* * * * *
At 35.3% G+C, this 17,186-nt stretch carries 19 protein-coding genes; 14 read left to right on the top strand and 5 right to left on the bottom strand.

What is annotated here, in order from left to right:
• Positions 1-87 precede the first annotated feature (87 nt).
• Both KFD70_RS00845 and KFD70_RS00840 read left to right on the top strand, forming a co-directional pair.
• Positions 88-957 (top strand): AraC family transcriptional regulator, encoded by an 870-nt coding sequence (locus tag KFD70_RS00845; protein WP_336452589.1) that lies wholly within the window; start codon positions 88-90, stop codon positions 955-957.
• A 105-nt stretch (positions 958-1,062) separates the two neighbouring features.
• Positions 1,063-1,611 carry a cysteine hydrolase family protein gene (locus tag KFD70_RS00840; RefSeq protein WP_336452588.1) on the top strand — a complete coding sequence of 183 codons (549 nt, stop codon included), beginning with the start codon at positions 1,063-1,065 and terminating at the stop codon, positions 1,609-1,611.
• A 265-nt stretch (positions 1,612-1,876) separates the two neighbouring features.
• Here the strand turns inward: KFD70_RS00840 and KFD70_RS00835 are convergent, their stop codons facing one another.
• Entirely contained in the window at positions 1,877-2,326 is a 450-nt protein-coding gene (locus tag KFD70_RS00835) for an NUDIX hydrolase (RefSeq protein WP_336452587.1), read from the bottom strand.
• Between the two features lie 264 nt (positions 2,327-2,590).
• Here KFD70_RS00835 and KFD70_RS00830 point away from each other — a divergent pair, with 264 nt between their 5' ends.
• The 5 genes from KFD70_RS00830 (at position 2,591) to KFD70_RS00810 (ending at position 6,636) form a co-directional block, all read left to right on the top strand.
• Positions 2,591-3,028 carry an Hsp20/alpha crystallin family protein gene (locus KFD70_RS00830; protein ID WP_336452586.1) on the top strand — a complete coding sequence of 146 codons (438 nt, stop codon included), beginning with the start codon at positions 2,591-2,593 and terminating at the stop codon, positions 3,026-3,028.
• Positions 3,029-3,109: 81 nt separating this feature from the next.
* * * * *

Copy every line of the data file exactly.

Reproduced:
At 35.3% G+C, this 17,186-nt stretch carries 19 protein-coding genes; 14 read left to right on the top strand and 5 right to left on the bottom strand.

What is annotated here, in order from left to right:
• Positions 1-87 precede the first annotated feature (87 nt).
• Both KFD70_RS00845 and KFD70_RS00840 read left to right on the top strand, forming a co-directional pair.
• Positions 88-957 (top strand): AraC family transcriptional regulator, encoded by an 870-nt coding sequence (locus tag KFD70_RS00845; protein WP_336452589.1) that lies wholly within the window; start codon positions 88-90, stop codon positions 955-957.
• A 105-nt stretch (positions 958-1,062) separates the two neighbouring features.
• Positions 1,063-1,611 carry a cysteine hydrolase family protein gene (locus tag KFD70_RS00840; RefSeq protein WP_336452588.1) on the top strand — a complete coding sequence of 183 codons (549 nt, stop codon included), beginning with the start codon at positions 1,063-1,065 and terminating at the stop codon, positions 1,609-1,611.
• A 265-nt stretch (positions 1,612-1,876) separates the two neighbouring features.
• Here the strand turns inward: KFD70_RS00840 and KFD70_RS00835 are convergent, their stop codons facing one another.
• Entirely contained in the window at positions 1,877-2,326 is a 450-nt protein-coding gene (locus tag KFD70_RS00835) for an NUDIX hydrolase (RefSeq protein WP_336452587.1), read from the bottom strand.
• Between the two features lie 264 nt (positions 2,327-2,590).
• Here KFD70_RS00835 and KFD70_RS00830 point away from each other — a divergent pair, with 264 nt between their 5' ends.
• The 5 genes from KFD70_RS00830 (at position 2,591) to KFD70_RS00810 (ending at position 6,636) form a co-directional block, all read left to right on the top strand.
• Positions 2,591-3,028 carry an Hsp20/alpha crystallin family protein gene (locus KFD70_RS00830; protein ID WP_336452586.1) on the top strand — a complete coding sequence of 146 codons (438 nt, stop codon included), beginning with the start codon at positions 2,591-2,593 and terminating at the stop codon, positions 3,026-3,028.
• Positions 3,029-3,109: 81 nt separating this feature from the next.